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Wednesday, August 22, 2007

Server-side processing rocks the house!

I've spent the last couple of weeks learning how to optimize the search tool we built. The short story is that we're now using a pass-through query in Access to pass parameters to stored procedures on SQL Server. Processing time has gone from about 2 minutes to less than 2 seconds.

Now that I know how to work with stored procedures, I'm thinking of how else to implement them with other types of applications.


The company has clients spread across multiple databases for various reasons; namely specific business rules (e.g., worker's comp rate, state tax rate, unemployment insurance, etc.) apply across an entire database.

Quite often someone in the company receives paperwork from an agency or client with nothing but the client employee's name or their SSN. Searching for this employee has been trial and error, going through each database at a time. Also, in many cases the person in our company just needs to see some basic information about the employee. For example, during tax season we just needed to verify a client employee's address and phone number. Hence the reason for such a tool.

We had initially designed the tool to have individual pass-through SELECT queries, uniting and applying criteria to them in Access. It was the uniting and applying criteria that has been slowing things down.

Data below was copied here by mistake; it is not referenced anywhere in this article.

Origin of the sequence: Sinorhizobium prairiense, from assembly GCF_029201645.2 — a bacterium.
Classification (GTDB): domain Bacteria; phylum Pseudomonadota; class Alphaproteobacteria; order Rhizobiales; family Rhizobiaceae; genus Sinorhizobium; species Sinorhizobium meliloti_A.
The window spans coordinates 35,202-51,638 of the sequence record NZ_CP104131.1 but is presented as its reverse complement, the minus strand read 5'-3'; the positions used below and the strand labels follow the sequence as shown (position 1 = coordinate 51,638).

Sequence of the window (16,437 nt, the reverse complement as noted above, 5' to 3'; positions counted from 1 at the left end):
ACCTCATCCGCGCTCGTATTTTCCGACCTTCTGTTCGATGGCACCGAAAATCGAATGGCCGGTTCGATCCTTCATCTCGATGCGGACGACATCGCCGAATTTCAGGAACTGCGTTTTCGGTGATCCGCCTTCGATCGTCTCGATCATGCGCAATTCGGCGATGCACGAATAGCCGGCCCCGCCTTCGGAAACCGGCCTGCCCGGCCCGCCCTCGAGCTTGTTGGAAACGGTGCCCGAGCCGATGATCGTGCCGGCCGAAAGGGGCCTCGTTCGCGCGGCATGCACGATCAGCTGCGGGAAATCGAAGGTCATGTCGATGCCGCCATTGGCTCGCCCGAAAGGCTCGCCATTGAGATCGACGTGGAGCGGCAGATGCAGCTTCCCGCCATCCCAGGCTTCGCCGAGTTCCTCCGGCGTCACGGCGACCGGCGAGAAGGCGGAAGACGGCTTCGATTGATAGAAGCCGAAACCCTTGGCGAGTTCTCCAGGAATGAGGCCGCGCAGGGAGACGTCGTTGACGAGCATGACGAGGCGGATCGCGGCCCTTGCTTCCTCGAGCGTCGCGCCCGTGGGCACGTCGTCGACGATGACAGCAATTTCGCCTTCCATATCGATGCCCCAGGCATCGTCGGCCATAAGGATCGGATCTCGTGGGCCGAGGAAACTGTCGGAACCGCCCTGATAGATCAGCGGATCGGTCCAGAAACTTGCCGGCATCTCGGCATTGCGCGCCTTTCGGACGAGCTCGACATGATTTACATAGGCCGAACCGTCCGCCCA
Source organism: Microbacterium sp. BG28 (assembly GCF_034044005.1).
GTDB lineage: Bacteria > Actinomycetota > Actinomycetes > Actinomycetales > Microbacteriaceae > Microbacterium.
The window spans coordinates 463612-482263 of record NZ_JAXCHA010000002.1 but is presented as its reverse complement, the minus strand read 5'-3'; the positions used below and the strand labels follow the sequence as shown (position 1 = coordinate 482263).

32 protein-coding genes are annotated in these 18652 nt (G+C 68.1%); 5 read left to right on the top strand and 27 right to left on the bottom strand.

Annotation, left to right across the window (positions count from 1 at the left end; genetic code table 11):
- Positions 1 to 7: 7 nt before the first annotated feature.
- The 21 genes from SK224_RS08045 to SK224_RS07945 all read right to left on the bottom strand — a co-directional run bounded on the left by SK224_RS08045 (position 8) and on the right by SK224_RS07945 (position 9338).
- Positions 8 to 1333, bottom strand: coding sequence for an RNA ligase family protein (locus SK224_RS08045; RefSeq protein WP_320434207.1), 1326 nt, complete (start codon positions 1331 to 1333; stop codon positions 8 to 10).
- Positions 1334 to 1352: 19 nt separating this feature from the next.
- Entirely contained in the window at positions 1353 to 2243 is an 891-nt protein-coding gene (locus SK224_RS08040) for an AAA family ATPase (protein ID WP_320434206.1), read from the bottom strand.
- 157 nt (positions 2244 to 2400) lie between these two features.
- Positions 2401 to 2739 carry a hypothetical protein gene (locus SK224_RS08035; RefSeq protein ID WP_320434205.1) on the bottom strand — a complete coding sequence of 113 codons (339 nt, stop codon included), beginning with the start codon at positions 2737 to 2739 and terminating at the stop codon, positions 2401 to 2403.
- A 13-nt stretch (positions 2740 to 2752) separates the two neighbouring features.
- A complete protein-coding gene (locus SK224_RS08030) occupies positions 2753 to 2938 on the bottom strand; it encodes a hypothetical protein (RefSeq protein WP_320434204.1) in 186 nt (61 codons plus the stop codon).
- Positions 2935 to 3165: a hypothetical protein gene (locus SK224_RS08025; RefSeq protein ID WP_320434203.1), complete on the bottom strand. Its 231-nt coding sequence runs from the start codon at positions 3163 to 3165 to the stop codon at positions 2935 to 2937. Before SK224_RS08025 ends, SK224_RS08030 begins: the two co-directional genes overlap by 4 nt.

So, I created two stored procedures with parameters: one that searches for an SSN one one that searches on a name. Each stored procedure unites the individual SELECT queries on a database separate from the other 12 that were being searched.

In VBA code, based on which criteria the user enters, we determine which stored procedure to run. We create a pass-through query to EXECUTE the stored procedure. This pass-through query then contains the search results, which is what we had with the earlier version of the tool.


While reading the literature, I came across the concept of SQL injection and the need to prevent it. Since users are passing text to a SQL statment, we need to prevent the intentional or unintentional insertion of code that would prematurely terminate a text string and append a new command.

I wrote one procedure that scans what users enter in the first and last name fields for "--", "CREATE", and other such items. My coworker gave me some code to prevent users from entering other illegal characters. This double-barreled approach will prevent any SQL injection from occurring.


I enjoyed sharing the news of the updated tool with the rest of the company. I knew many had not even heard of it. I constructed the email the way I would a friendly blog post, including pictures.

One user immediately replied: "Awesome! Works very fast. Good job." I was contacted by two people in Accounting and Payroll who asked that I put the tool on their machines as well.

Much joy all around, I tell you. And IT looks good.

Now playing: Tim Hawkins - KidsRock
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